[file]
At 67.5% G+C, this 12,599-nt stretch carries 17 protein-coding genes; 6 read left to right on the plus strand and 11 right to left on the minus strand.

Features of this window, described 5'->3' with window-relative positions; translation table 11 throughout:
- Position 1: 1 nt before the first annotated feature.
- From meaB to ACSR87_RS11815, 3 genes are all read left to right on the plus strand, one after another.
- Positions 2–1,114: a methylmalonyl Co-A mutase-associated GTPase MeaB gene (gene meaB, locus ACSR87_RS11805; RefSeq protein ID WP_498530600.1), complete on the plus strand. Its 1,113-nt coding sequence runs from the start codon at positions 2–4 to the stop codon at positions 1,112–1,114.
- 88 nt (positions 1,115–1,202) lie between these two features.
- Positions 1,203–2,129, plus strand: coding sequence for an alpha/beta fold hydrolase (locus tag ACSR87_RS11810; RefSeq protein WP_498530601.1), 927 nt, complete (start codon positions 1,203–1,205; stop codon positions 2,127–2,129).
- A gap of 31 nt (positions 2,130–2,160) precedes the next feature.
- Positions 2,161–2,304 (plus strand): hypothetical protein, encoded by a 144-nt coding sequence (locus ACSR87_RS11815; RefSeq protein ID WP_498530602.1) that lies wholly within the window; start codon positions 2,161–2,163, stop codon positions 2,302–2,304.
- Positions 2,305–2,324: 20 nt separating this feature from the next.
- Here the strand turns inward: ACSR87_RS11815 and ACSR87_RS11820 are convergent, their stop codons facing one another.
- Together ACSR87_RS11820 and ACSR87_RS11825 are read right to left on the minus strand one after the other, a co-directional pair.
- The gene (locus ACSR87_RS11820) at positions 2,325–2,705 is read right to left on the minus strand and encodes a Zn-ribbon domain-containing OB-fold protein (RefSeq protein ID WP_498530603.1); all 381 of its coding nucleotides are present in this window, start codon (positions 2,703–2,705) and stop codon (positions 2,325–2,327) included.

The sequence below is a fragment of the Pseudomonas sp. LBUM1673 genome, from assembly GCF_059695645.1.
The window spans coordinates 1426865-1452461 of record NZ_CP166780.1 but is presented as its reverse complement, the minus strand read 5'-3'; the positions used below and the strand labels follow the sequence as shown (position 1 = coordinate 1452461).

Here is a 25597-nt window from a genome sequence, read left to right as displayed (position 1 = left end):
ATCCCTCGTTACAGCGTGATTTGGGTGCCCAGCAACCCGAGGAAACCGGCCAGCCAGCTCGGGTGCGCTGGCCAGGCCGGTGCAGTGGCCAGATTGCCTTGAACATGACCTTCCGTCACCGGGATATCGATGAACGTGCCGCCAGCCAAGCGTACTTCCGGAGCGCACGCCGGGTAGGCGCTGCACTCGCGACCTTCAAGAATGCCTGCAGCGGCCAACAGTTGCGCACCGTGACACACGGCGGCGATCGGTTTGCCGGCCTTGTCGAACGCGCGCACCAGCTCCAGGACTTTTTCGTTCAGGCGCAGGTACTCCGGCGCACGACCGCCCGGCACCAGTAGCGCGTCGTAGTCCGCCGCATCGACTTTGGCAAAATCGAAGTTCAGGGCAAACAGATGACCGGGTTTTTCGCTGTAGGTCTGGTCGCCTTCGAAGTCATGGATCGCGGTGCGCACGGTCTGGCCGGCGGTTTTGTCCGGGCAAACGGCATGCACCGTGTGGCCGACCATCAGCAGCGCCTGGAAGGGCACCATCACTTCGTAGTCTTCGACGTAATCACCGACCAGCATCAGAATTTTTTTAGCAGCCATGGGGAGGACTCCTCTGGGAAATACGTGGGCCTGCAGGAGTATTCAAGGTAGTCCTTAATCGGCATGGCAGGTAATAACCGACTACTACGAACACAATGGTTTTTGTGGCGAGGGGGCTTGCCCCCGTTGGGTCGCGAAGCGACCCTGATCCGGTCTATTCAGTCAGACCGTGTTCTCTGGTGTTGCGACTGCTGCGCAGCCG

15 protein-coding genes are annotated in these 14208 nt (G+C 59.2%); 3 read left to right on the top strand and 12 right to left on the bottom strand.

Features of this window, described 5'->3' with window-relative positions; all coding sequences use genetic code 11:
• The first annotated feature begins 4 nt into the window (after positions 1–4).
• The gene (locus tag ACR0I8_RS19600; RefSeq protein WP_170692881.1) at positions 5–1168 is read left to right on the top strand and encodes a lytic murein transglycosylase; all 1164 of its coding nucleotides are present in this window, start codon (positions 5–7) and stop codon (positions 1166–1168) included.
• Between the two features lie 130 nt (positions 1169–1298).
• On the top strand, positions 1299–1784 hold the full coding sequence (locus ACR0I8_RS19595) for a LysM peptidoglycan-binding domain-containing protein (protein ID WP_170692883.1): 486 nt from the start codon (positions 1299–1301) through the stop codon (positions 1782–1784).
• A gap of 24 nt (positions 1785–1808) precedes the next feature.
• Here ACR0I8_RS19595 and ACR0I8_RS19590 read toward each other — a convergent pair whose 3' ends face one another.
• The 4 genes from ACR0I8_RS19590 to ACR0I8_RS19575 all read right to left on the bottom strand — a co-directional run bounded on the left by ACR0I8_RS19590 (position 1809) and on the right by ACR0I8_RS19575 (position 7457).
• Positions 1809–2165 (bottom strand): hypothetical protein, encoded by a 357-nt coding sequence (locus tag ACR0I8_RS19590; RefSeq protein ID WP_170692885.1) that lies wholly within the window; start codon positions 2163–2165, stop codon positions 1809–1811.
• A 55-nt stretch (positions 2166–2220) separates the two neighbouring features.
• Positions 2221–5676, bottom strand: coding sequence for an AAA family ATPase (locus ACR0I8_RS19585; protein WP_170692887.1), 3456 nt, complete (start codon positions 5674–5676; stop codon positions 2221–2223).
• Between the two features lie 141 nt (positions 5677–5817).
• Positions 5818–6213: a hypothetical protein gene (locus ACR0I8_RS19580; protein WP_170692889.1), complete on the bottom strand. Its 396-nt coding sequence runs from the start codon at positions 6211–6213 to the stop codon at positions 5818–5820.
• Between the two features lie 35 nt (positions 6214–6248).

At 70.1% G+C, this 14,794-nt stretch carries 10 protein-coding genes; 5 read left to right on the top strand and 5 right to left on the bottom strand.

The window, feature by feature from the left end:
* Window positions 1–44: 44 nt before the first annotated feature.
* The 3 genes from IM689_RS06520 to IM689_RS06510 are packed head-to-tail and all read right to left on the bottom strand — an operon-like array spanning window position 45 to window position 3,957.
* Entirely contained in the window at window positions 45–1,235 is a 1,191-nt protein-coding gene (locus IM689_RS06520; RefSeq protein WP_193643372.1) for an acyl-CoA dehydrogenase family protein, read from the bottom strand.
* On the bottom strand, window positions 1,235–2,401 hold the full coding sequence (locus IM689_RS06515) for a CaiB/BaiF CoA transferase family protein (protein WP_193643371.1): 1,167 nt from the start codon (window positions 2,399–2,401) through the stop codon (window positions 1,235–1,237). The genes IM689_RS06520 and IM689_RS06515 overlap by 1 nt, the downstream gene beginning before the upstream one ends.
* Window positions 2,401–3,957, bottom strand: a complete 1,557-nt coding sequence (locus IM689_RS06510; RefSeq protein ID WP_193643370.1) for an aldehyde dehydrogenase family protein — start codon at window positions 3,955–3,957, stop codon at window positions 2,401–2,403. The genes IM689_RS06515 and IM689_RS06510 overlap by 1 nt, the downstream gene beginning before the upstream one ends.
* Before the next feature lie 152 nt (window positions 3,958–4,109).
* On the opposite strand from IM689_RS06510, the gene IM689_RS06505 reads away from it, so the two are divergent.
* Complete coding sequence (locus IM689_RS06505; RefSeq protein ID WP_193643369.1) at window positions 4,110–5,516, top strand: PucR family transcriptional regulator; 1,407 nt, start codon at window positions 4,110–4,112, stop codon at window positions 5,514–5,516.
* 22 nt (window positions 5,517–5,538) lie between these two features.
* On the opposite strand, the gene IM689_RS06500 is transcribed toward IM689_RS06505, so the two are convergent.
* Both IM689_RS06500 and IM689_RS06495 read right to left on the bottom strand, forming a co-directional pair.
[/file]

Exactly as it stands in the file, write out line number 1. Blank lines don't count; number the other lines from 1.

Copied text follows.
At 67.5% G+C, this 12,599-nt stretch carries 17 protein-coding genes; 6 read left to right on the plus strand and 11 right to left on the minus strand.